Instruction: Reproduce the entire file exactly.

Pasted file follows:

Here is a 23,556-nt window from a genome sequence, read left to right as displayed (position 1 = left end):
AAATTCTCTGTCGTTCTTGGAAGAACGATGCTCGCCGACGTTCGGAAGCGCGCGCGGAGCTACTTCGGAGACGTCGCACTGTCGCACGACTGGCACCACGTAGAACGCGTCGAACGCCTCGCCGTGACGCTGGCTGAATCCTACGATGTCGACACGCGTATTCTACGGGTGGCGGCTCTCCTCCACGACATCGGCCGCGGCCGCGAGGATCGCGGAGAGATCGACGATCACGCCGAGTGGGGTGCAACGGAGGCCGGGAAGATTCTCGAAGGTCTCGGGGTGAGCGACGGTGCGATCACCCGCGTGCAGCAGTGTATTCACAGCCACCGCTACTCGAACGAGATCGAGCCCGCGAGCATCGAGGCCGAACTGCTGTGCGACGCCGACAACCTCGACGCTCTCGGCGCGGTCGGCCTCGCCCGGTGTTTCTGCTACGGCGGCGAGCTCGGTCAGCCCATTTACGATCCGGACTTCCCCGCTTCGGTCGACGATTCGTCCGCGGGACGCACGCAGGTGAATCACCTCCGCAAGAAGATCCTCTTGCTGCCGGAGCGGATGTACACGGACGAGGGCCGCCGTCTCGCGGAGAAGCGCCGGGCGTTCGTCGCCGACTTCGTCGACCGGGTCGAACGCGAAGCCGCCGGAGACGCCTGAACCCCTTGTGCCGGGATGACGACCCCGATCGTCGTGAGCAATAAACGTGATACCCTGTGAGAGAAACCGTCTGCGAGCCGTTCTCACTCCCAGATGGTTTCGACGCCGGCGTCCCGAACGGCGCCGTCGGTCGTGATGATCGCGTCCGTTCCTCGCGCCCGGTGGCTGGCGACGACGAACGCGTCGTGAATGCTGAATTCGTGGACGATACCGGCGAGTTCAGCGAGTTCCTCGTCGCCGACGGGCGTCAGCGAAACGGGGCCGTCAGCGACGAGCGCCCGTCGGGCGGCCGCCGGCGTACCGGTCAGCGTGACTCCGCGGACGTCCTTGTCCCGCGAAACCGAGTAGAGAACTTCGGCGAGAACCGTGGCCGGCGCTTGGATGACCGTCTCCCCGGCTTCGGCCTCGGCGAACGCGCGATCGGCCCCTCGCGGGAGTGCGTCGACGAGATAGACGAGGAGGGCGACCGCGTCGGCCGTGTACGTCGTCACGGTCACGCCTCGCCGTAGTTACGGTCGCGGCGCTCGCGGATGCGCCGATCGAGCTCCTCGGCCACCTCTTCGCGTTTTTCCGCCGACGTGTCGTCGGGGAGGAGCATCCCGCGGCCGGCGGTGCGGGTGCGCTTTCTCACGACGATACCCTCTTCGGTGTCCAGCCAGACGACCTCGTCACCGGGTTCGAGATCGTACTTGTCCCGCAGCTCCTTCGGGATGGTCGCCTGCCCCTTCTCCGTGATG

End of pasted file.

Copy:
Here is a 23,556-nt window from a genome sequence, read left to right as displayed (position 1 = left end):
AAATTCTCTGTCGTTCTTGGAAGAACGATGCTCGCCGACGTTCGGAAGCGCGCGCGGAGCTACTTCGGAGACGTCGCACTGTCGCACGACTGGCACCACGTAGAACGCGTCGAACGCCTCGCCGTGACGCTGGCTGAATCCTACGATGTCGACACGCGTATTCTACGGGTGGCGGCTCTCCTCCACGACATCGGCCGCGGCCGCGAGGATCGCGGAGAGATCGACGATCACGCCGAGTGGGGTGCAACGGAGGCCGGGAAGATTCTCGAAGGTCTCGGGGTGAGCGACGGTGCGATCACCCGCGTGCAGCAGTGTATTCACAGCCACCGCTACTCGAACGAGATCGAGCCCGCGAGCATCGAGGCCGAACTGCTGTGCGACGCCGACAACCTCGACGCTCTCGGCGCGGTCGGCCTCGCCCGGTGTTTCTGCTACGGCGGCGAGCTCGGTCAGCCCATTTACGATCCGGACTTCCCCGCTTCGGTCGACGATTCGTCCGCGGGACGCACGCAGGTGAATCACCTCCGCAAGAAGATCCTCTTGCTGCCGGAGCGGATGTACACGGACGAGGGCCGCCGTCTCGCGGAGAAGCGCCGGGCGTTCGTCGCCGACTTCGTCGACCGGGTCGAACGCGAAGCCGCCGGAGACGCCTGAACCCCTTGTGCCGGGATGACGACCCCGATCGTCGTGAGCAATAAACGTGATACCCTGTGAGAGAAACCGTCTGCGAGCCGTTCTCACTCCCAGATGGTTTCGACGCCGGCGTCCCGAACGGCGCCGTCGGTCGTGATGATCGCGTCCGTTCCTCGCGCCCGGTGGCTGGCGACGACGAACGCGTCGTGAATGCTGAATTCGTGGACGATACCGGCGAGTTCAGCGAGTTCCTCGTCGCCGACGGGCGTCAGCGAAACGGGGCCGTCAGCGACGAGCGCCCGTCGGGCGGCCGCCGGCGTACCGGTCAGCGTGACTCCGCGGACGTCCTTGTCCCGCGAAACCGAGTAGAGAACTTCGGCGAGAACCGTGGCCGGCGCTTGGATGACCGTCTCCCCGGCTTCGGCCTCGGCGAACGCGCGATCGGCCCCTCGCGGGAGTGCGTCGACGAGATAGACGAGGAGGGCGACCGCGTCGGCCGTGTACGTCGTCACGGTCACGCCTCGCCGTAGTTACGGTCGCGGCGCTCGCGGATGCGCCGATCGAGCTCCTCGGCCACCTCTTCGCGTTTTTCCGCCGACGTGTCGTCGGGGAGGAGCATCCCGCGGCCGGCGGTGCGGGTGCGCTTTCTCACGACGATACCCTCTTCGGTGTCCAGCCAGACGACCTCGTCACCGGGTTCGAGATCGTACTTGTCCCGCAGCTCCTTCGGGATGGTCGCCTGCCCCTTCTCCGTGATG